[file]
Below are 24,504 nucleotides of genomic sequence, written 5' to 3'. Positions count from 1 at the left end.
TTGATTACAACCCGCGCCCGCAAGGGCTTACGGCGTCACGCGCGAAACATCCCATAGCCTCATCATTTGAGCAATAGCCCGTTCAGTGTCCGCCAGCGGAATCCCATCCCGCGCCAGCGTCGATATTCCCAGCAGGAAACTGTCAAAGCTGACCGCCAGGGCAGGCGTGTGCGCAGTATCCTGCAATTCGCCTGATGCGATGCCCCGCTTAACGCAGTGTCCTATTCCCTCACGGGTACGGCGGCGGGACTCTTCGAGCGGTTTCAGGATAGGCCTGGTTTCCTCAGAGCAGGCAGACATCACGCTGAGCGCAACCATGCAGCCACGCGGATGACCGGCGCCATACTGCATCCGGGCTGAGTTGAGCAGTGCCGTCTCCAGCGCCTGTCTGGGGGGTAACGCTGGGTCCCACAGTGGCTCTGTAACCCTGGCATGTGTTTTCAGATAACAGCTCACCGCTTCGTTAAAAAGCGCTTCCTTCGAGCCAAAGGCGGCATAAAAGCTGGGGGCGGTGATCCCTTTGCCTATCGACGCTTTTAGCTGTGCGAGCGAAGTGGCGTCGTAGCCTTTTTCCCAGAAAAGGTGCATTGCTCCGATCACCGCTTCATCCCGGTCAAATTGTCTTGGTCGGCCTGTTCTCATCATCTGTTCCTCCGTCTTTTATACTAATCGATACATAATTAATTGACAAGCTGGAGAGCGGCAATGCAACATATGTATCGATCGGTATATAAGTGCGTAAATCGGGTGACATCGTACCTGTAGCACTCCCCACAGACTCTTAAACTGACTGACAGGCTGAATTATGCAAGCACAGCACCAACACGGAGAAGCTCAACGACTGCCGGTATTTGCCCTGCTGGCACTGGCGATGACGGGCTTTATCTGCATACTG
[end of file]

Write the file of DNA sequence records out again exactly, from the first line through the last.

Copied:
Below are 24,504 nucleotides of genomic sequence, written 5' to 3'. Positions count from 1 at the left end.
TTGATTACAACCCGCGCCCGCAAGGGCTTACGGCGTCACGCGCGAAACATCCCATAGCCTCATCATTTGAGCAATAGCCCGTTCAGTGTCCGCCAGCGGAATCCCATCCCGCGCCAGCGTCGATATTCCCAGCAGGAAACTGTCAAAGCTGACCGCCAGGGCAGGCGTGTGCGCAGTATCCTGCAATTCGCCTGATGCGATGCCCCGCTTAACGCAGTGTCCTATTCCCTCACGGGTACGGCGGCGGGACTCTTCGAGCGGTTTCAGGATAGGCCTGGTTTCCTCAGAGCAGGCAGACATCACGCTGAGCGCAACCATGCAGCCACGCGGATGACCGGCGCCATACTGCATCCGGGCTGAGTTGAGCAGTGCCGTCTCCAGCGCCTGTCTGGGGGGTAACGCTGGGTCCCACAGTGGCTCTGTAACCCTGGCATGTGTTTTCAGATAACAGCTCACCGCTTCGTTAAAAAGCGCTTCCTTCGAGCCAAAGGCGGCATAAAAGCTGGGGGCGGTGATCCCTTTGCCTATCGACGCTTTTAGCTGTGCGAGCGAAGTGGCGTCGTAGCCTTTTTCCCAGAAAAGGTGCATTGCTCCGATCACCGCTTCATCCCGGTCAAATTGTCTTGGTCGGCCTGTTCTCATCATCTGTTCCTCCGTCTTTTATACTAATCGATACATAATTAATTGACAAGCTGGAGAGCGGCAATGCAACATATGTATCGATCGGTATATAAGTGCGTAAATCGGGTGACATCGTACCTGTAGCACTCCCCACAGACTCTTAAACTGACTGACAGGCTGAATTATGCAAGCACAGCACCAACACGGAGAAGCTCAACGACTGCCGGTATTTGCCCTGCTGGCACTGGCGATGACGGGCTTTATCTGCATACTG